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Pets allowed
Elevation Gain
3,375.00 ft (1,028.70 m)
Trail type
8.40 mi (13.52 km)
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North Fork of the Big Wood Overview

The North Fork of the Big Wood drainage is the hiking epicenter of the Boulder Mountains. The main canyon accesses two large tributaries, the West Fork of the North Fork (WFNF) and the East Fork of the North Fork (EFNF). The hikes ascend dramatic, steep-walled canyons that access multiple alpine cirques ringed by the highest peaks in the range. The West Pass Trail begins at a junction 1.7 miles up the North Fork of the Big Wood.

The underlying geology of the North Fork of the Big Wood River is a combination of sedimentary and volcanic rock. Neither is particularly durable, and both rock units tend to break apart. A wide variety of individual rock units provide a wash of reddish and brown hues that blend together in large, sweeping faces of talus and scree in the upper elevations. Below treeline much of the underlying rocks are covered with forests and soil, but canyon walls are consistently steep down to the valley floor.

West Pass Creek

The West Pass Creek Trail begins at a large cairn and sign in an open meadow 1.7 miles up the North Fork of the Big Wood. From the junction the trail climbs to West Pass, a divide with the Big Wood and the East Fork of the Salmon River. The hike is a grunt up sloping sage-covered benches on the north side of the creek. Scant wildflowers and views of a few rugged waterfalls offer some consolation for the steep and sometimes loose trail, but the real prize of this hike lies above 9,000 feet.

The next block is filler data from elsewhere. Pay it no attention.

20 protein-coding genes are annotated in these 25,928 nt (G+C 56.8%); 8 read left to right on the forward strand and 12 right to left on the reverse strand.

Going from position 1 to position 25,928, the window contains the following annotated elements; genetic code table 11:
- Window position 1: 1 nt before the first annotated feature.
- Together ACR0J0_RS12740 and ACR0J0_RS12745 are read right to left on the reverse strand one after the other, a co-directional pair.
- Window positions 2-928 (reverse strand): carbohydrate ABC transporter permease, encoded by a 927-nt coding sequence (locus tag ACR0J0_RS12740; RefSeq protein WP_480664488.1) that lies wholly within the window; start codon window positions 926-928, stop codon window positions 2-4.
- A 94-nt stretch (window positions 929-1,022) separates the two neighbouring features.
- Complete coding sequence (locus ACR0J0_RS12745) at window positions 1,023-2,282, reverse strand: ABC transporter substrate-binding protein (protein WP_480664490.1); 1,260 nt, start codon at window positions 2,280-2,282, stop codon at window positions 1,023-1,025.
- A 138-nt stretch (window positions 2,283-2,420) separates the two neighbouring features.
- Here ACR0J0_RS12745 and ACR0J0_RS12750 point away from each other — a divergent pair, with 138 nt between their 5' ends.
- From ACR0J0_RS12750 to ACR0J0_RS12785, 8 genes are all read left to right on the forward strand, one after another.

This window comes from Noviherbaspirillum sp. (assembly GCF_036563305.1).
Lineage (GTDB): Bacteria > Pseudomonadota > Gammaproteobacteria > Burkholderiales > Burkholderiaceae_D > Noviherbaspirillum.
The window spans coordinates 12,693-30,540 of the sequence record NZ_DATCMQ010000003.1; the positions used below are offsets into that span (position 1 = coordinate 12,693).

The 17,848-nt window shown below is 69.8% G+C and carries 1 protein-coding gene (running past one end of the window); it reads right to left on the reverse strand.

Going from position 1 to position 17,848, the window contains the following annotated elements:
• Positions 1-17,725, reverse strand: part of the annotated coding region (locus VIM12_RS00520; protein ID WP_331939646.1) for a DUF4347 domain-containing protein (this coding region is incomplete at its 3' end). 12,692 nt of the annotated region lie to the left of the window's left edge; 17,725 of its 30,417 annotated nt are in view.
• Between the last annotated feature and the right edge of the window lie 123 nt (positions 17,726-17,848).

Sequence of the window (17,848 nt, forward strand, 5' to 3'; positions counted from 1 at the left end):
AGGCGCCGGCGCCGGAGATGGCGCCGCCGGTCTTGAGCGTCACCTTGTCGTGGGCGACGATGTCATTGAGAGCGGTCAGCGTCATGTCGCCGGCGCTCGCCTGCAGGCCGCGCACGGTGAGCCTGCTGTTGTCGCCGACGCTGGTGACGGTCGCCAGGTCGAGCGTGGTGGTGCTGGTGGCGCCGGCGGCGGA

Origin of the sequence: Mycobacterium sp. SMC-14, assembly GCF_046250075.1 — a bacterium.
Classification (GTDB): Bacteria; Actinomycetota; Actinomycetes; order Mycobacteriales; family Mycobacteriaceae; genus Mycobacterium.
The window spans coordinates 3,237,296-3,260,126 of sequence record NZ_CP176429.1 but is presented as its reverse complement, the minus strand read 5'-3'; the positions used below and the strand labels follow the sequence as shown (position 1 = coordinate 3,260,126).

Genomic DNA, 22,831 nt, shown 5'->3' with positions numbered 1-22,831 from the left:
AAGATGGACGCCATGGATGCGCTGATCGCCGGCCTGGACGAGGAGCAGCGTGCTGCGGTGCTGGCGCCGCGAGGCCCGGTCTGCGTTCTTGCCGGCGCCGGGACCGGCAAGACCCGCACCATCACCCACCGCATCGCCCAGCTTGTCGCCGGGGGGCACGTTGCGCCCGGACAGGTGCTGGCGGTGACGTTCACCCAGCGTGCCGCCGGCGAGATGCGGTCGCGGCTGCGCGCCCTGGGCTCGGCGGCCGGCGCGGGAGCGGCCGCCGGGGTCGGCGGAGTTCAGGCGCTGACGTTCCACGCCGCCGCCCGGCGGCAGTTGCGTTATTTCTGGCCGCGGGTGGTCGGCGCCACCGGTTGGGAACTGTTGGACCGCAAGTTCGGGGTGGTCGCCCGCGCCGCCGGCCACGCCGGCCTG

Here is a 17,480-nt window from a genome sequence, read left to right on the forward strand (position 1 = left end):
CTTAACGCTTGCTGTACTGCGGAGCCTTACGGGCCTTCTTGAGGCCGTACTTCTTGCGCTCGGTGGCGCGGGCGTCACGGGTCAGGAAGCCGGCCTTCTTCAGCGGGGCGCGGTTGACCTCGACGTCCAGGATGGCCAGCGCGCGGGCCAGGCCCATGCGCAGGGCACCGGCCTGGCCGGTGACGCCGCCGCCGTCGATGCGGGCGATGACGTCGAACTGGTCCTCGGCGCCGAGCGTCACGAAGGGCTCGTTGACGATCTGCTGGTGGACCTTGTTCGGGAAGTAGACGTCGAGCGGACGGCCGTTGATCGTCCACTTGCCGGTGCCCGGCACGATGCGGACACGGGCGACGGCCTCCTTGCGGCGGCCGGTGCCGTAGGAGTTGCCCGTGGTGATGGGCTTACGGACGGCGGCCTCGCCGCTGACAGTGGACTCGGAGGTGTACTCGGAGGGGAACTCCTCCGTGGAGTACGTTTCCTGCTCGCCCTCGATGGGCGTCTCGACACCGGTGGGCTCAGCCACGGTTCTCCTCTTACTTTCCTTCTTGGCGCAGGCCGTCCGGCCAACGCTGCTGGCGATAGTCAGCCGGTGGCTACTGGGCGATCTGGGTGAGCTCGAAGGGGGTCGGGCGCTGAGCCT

Once the slope begins to ease and you have a chance to catch your breath, take a moment to appreciate the sweeping west face of Kent Peak. This 2,000-foot face of shattered sedimentary rock forms multi-colored talus slopes that end in small patches of stunted trees. The broad basin beneath the southwest face of Kent Peak is covered in acres of yellow wildflowers by mid-July in a good year.  

The final climb up a blunt ridge toward West Pass offers a better perspective of this huge basin. Folded sedimentary rocks exposed in the north face of Ibex Peak across the basin hint at the massive geologic forces that occurred when the Boulder Mountains were created.

Off-Trail Hiking

West Pass is the jumping off point for several off-trail scrambles to the highest peaks in the range. From West Pass, is it possible to climb several hundred feet of loose scree and talus to gain the south ridge of Ryan Peak. It is possible to connect Ryan and Kent Peaks via an airy and committing Class 4 ridge traverse. 

A more moderate route to Kent peak, however, climbs the south ridge from the saddle between Kent and Ibex Peaks. The east ridge of Ibex peak offers the easiest route to the summit (though there is a little Class 4 route-finding at the top), and it can be included in a spectacular traverse that continues for several miles down the south ridge.

Reference: All content excerpted from Exploring Sun Valley - A Comprehensive Guide to the Boulder, Pioneer, and Smoky Mountains by Idaho River Publications.

Logistics + Planning

Preferable season(s)




Parking Pass

Not Required


Big mountain views. Wildflowers. Access to high peaks. Geologically interesting.


Steep and unrelenting trail. Can be hot in the summer.

Trailhead Elevation

6,880.00 ft (2,097.02 m)


Big vistas
Geologically significant

Suitable for



Nearby Lodging + Camping


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Our mission is to inspire adventure with beautiful, comprehensive and waterproof map-based guidebooks.  Owner, publisher, and photographer Matt Leidecker, grew up exploring and guiding on the rivers in central Idaho.  His award winning Middle Fork of the Salmon River – A Comprehensive Guide is the standard by which other river guidebooks are measured.  Printed on virtually indestructible YUPO paper, IRP guides are truly unique all-in-one resources for adventure.  Each book is loaded with full-color maps, stunning photographs, and information on the history, geology, and wildflowers.  Visit Idaho River Publications to explore our guidebooks to the Rogue River in Oregon and the mountains of Central Idaho.

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